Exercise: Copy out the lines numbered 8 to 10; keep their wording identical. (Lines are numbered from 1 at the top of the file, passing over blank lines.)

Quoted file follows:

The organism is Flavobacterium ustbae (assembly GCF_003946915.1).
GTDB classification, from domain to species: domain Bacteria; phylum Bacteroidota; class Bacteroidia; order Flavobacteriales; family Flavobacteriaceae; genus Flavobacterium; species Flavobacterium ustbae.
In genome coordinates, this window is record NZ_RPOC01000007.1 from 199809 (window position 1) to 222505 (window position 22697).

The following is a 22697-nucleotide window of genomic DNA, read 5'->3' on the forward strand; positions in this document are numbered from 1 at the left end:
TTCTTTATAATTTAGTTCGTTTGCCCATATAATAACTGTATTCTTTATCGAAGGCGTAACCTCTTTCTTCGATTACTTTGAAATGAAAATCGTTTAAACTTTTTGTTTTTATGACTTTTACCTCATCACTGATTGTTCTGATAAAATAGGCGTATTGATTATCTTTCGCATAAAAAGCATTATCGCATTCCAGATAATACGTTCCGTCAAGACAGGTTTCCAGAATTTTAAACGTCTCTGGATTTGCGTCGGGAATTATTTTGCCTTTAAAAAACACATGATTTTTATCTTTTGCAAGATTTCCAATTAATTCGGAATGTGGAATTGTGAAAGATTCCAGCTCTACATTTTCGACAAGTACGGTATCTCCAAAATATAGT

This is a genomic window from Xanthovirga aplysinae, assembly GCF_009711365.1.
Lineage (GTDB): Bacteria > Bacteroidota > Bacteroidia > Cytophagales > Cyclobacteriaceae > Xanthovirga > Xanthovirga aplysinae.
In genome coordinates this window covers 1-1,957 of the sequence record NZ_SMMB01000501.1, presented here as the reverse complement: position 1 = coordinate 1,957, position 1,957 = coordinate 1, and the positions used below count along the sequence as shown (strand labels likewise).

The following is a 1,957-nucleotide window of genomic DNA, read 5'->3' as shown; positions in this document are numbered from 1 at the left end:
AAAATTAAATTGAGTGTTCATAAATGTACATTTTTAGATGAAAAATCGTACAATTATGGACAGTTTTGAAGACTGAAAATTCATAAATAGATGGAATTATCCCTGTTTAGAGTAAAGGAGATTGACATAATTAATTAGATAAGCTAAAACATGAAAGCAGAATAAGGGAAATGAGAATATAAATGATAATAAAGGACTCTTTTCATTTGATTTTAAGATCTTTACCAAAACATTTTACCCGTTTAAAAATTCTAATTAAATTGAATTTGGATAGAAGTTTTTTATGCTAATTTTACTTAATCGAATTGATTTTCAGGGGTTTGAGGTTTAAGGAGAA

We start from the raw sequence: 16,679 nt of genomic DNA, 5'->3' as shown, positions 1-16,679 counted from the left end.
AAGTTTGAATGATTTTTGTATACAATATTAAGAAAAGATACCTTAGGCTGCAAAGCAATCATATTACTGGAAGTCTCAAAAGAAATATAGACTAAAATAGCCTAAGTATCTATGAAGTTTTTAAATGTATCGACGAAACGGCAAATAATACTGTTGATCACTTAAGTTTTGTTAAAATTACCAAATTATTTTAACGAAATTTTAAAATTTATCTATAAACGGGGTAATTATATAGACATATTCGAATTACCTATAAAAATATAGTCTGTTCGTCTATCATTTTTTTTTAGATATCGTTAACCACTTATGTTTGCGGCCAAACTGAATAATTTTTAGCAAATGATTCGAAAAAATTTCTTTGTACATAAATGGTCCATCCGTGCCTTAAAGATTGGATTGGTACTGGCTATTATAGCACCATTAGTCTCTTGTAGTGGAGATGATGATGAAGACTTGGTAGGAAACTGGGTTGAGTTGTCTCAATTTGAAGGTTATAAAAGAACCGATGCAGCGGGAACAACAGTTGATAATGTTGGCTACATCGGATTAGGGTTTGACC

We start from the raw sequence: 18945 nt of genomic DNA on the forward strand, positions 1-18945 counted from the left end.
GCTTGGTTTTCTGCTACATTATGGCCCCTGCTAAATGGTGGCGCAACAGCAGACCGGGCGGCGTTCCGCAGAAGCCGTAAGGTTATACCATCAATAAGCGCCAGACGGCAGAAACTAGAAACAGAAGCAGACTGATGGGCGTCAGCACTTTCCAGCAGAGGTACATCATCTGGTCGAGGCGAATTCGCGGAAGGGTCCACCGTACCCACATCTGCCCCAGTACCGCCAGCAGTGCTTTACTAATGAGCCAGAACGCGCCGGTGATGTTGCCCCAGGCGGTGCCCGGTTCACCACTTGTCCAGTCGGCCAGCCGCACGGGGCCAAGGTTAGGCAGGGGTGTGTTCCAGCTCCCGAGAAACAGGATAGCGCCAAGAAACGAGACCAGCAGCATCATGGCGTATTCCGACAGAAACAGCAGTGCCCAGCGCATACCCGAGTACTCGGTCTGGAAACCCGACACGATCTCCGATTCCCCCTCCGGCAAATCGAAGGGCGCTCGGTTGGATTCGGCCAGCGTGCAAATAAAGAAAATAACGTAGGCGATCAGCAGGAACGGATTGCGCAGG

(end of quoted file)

In genome coordinates this window covers 1-1,957 of the sequence record NZ_SMMB01000501.1, presented here as the reverse complement: position 1 = coordinate 1,957, position 1,957 = coordinate 1, and the positions used below count along the sequence as shown (strand labels likewise).

The following is a 1,957-nucleotide window of genomic DNA, read 5'->3' as shown; positions in this document are numbered from 1 at the left end:
AAAATTAAATTGAGTGTTCATAAATGTACATTTTTAGATGAAAAATCGTACAATTATGGACAGTTTTGAAGACTGAAAATTCATAAATAGATGGAATTATCCCTGTTTAGAGTAAAGGAGATTGACATAATTAATTAGATAAGCTAAAACATGAAAGCAGAATAAGGGAAATGAGAATATAAATGATAATAAAGGACTCTTTTCATTTGATTTTAAGATCTTTACCAAAACATTTTACCCGTTTAAAAATTCTAATTAAATTGAATTTGGATAGAAGTTTTTTATGCTAATTTTACTTAATCGAATTGATTTTCAGGGGTTTGAGGTTTAAGGAGAA